2362) Who Has Seen the Wind? (part one of two)

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Acts 2:1-2  —  When the day of Pentecost came, they were all together in one place. Suddenly, a sound like the blowing of a violent wind came from heaven and filled the whole house where they were sitting.


     ‘A violent wind,’ it says.  This meditation will be about wind.

     The first warm breezes of the early spring are well received.  By then, everyone is anxious for the snow to melt, and combined with a March sun, a warm South wind can make the snow disappear quickly.  Then, with the snow gone, the wind helps to dry things out.  Before long, kids and farmers are out, with their kites and with their tractors.  Spring winds mean freedom, bringing us out from the confines of winter to the freedom of playing outside without being bundled up, and freedom to get into the fields.

     But before long, those winds can become violent.  Late spring and early summer is prime time for deadly storms in the Midwest, and everyone who has ever lived here has a healthy respect for what the winds of a tornado can do.  At this time of year, in this part of the country, you want to pay some attention to the wind.  There is not much one can do about it except seek shelter, and sometimes that becomes necessary, for the early summer winds can be deadly.

     But the winds of summer that can kill, can also cool.  Now that everything is air conditioned we may forget what a blessing it used to be to get a cool summer breeze.  Just a little breeze could make a huge difference on the hay wagon piling bales in the afternoon, or in bed at night with the window open.  I am just old enough to remember life without air-conditioning, and how miserable it was on those days when it was hot, humid, and still.  Cool summer breezes can still feel pretty good, but back then, it was your only hope for any comfort or relief from the stifling heat.

     The cold winds of the fall are my least favorite winds.  We are not yet used to the lower temperatures, and those first few icy winds chill us to the bone, reminding us of the misery to come in winter.  Another reminder of the winter ahead are the noisy geese flying overhead.  On more than one occasion I have been jealous of those geese.  They are on their way South where the winds will not be so cold.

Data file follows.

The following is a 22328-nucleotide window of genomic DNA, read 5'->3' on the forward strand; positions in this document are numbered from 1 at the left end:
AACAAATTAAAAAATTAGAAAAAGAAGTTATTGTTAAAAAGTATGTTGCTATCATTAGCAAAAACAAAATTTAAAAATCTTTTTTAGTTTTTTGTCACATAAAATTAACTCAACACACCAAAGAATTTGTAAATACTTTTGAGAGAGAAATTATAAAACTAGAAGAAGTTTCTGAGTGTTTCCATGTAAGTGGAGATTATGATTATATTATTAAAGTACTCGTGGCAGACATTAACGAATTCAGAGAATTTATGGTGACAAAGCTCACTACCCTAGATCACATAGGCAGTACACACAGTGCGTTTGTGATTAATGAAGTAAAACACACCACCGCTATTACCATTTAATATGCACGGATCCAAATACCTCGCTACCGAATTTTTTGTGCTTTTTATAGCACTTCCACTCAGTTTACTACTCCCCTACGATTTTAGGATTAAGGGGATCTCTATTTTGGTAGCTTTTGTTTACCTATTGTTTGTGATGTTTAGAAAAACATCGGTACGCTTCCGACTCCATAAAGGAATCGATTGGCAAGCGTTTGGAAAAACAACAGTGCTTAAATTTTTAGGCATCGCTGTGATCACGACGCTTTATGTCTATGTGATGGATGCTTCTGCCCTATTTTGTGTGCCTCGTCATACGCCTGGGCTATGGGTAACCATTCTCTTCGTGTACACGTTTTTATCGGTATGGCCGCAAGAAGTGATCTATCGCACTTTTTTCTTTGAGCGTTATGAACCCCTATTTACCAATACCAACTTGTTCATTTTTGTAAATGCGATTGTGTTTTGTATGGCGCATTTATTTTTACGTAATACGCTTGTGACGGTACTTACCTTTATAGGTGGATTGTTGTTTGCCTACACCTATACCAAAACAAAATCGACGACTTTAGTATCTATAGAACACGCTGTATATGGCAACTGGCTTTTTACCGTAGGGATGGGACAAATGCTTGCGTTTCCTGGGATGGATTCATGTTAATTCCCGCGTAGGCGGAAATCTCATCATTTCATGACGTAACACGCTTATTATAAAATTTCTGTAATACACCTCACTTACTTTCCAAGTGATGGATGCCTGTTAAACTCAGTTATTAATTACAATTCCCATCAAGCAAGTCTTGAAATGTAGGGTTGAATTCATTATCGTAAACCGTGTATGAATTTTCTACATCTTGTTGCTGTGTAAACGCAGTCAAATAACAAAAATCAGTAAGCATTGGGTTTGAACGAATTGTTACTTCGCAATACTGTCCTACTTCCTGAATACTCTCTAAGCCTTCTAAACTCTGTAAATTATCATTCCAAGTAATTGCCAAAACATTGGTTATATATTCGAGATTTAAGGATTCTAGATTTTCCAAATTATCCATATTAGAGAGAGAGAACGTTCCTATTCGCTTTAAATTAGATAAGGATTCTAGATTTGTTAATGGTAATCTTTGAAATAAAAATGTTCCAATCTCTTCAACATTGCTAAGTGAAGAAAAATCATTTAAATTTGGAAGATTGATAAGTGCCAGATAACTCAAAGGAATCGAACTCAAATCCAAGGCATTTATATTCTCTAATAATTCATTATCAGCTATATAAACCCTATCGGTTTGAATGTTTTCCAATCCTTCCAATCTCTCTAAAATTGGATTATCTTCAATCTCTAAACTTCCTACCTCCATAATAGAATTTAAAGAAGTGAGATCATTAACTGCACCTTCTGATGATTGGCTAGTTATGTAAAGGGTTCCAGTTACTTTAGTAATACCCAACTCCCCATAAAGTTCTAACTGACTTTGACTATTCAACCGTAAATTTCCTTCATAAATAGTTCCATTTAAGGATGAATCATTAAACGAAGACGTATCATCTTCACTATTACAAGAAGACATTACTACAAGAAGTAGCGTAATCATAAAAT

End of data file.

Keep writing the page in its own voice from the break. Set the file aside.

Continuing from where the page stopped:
Then comes winter, which more than any other time of year, can make me restless, wishing I were somewhere else.  Shoveling snow in a thirty mile an hour wind on a 20 below day always does that to me.

     That winter wind, combined with snow, can literally stop us in our tracks like nothing else.  I was once caught out on a South Dakota highway, at night, in a howling blizzard; and it became a life-threatening situation.  I got stuck in a huge snowdrift, in the middle of the road, with no farm in sight.  Nothing was in sight.  A fierce wind had come in while I was on the road, and I was unable to see more than 50 feet in any direction.

    I began to think about the possibility of freezing to death or getting slammed into by another vehicle.  The snow itself had not put me in that danger.  It was the wind that had piled up a whole bunch of snow on that bend in the road.  The wind also made me invisible to any other car or snow plow on that road.  The deadly cold wind also made it impossible to leave the car and try and walk for help or shelter.  The wind that night could have ended my life.  I did shovel my way out before I got hit or froze.  I remember still, very vividly, what a comfort it was go into my apartment that night and be home and safe, out of the wind.

      I am describing wind in such detail because in both the Hebrew of the Old Testament and the Greek of the New Testament, the word for ‘wind’ is the word used for God’s Spirit, the Holy Spirit.  When Jesus described this Holy Spirit he did so with this word picture (John 3:8): “The wind blows where it wills, and you hear the sound of it, but you do not know whence it comes or whither it goes. So it is with everyone who is born of the Spirit.”

     Then in Acts 2, on that first Pentecost Sunday, the day that the Holy Spirit was sent to inspire and lead and guide the early believers; that Spirit’s arrival was announced by the sound of a ‘violent wind.’  In Acts 2 the wind came first and then came tongues of fire on each person’s head.  Then, says verse four, they were all filled with the Holy Spirit.

     Of the three persons of the Trinity– Father, Son, and Holy Spirit– the Holy Spirit is the most difficult to describe or imagine.  God the Father we hear about all the way through the Old Testament, along with reading of his mighty works.  God the Son is revealed in a person, Jesus Christ, and we have many stories about him and words from him.  But in trying to figure out who or what the Holy Spirit is, all we get is this image of wind.  So let’s look again at how we experience wind.  (continued…)